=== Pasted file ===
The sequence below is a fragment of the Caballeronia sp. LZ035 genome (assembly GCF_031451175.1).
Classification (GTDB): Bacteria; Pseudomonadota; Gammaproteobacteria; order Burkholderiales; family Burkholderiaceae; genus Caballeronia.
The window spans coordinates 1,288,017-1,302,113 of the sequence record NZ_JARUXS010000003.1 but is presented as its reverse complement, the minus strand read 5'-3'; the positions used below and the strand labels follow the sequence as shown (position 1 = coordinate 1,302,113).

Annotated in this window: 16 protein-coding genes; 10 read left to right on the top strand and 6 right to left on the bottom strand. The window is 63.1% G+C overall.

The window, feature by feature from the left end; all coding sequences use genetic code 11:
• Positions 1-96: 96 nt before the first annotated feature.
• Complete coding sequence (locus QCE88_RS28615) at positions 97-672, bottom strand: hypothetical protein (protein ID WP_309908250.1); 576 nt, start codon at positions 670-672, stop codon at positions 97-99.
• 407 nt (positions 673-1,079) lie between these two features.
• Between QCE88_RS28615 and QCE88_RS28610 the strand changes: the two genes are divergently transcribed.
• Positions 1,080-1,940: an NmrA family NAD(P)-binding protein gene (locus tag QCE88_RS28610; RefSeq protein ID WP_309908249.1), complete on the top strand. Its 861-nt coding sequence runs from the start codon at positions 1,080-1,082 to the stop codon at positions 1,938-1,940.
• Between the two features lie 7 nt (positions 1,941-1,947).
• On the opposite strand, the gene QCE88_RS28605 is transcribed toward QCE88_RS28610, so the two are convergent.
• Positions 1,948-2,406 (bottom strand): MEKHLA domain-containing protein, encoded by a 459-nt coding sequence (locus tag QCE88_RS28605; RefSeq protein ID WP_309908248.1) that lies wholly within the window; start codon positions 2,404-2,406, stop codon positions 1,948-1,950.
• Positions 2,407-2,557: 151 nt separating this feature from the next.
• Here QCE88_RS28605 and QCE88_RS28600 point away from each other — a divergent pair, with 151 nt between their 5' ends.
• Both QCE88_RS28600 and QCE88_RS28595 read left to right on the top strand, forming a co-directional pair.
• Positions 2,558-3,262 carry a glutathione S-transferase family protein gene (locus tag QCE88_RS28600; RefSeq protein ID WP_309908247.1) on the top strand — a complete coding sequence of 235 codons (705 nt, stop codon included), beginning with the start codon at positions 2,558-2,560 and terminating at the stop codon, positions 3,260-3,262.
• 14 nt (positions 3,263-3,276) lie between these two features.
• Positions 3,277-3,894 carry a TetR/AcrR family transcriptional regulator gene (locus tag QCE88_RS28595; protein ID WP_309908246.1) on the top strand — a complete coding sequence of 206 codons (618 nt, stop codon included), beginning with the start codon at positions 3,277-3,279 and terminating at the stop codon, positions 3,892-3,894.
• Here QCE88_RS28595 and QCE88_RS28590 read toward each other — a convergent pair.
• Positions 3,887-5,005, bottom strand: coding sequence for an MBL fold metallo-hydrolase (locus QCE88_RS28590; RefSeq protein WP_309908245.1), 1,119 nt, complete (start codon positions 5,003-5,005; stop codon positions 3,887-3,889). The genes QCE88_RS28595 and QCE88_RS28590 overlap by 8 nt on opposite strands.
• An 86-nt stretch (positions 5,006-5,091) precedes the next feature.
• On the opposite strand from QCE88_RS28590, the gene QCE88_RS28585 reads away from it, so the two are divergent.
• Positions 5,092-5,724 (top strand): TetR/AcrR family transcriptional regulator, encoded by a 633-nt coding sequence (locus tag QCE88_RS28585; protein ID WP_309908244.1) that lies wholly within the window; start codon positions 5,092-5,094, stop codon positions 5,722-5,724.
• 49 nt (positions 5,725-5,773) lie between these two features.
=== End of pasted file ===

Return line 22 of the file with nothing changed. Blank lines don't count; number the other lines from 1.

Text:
• An 86-nt stretch (positions 5,006-5,091) precedes the next feature.